- Give your exact set up a test-run before the trial date. Recruit a friend to take the call. While the Zoom app and others offer a “video preview” of what you will look like, it doesn’t offer any feedback on sound quality. You may discover that relatively quiet, nearby noises come through loud and clear; during two days of trial, we had several audio issues. They weren’t anyone’s “fault” but did present a problem and significant amounts of court time was spent trying to resolve those issues. Few things are as disruptive to a Zoom trial as persistent background noises. Likewise, the video preview is unlikely to show you the limits of a “digital background” if you use one.
- Dress the part. As tempting as it may be to extend your shorts-and-a-tank streak, these hearings are still formal dress. The judge will still be in robes, so litigants and counsel should be dressed as if they were appearing in the courthouse. I haven’t seen it personally, but I have heard rumors of some counsel and parties appearing in inappropriate attire.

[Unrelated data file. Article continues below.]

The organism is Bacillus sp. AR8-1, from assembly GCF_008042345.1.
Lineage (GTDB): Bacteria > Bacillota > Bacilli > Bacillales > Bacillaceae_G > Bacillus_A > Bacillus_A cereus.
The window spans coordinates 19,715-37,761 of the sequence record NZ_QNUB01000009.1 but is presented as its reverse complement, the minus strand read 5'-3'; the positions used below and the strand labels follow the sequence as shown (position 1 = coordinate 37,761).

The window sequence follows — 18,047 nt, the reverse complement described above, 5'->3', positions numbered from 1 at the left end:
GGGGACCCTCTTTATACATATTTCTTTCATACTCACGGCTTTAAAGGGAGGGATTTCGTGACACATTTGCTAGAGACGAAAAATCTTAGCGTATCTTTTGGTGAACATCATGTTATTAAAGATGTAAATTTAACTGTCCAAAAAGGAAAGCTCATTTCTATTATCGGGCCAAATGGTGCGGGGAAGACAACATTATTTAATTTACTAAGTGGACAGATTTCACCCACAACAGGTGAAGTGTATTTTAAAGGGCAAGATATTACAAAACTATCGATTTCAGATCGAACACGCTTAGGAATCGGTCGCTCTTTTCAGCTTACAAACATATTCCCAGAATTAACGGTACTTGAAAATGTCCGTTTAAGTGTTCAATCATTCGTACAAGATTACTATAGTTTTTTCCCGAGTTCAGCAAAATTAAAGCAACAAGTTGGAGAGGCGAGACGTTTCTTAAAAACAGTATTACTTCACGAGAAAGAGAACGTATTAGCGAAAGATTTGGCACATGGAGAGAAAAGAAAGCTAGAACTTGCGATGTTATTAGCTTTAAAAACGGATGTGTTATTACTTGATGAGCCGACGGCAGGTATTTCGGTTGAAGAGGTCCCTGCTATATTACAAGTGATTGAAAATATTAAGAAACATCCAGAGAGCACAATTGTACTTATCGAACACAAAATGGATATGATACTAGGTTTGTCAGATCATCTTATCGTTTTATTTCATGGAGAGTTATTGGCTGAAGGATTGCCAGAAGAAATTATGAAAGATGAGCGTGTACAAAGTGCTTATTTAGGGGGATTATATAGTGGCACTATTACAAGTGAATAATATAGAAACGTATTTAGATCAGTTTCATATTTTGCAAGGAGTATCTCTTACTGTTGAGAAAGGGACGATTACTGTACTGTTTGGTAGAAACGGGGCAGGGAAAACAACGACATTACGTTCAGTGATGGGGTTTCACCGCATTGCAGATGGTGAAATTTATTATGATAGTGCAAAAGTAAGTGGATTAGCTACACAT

- If it is not perfect, don’t panic. One of the most striking aspects of the Zoom trial I watched was the consistent, patient focus of the judge and participants on resolving any issues that needed to be resolved. We had participants who couldn’t get into the video conference, surprise background noises, inconsistent digital backgrounds, participants who had a hard time with the “mute” function, and a few surprise interruptions or exits by participants. The Court and participants were uniformly patient and cooperative while those issues were resolved. So, if you run into a problem, don’t panic. And if someone else runs into a problem, be patient. This system of trying cases is brand-new and everyone involved, judges, parties, and counsel are all still up against a significant learning curve, but, with a little co-operation, it can and does work.
Good luck, and stay safe.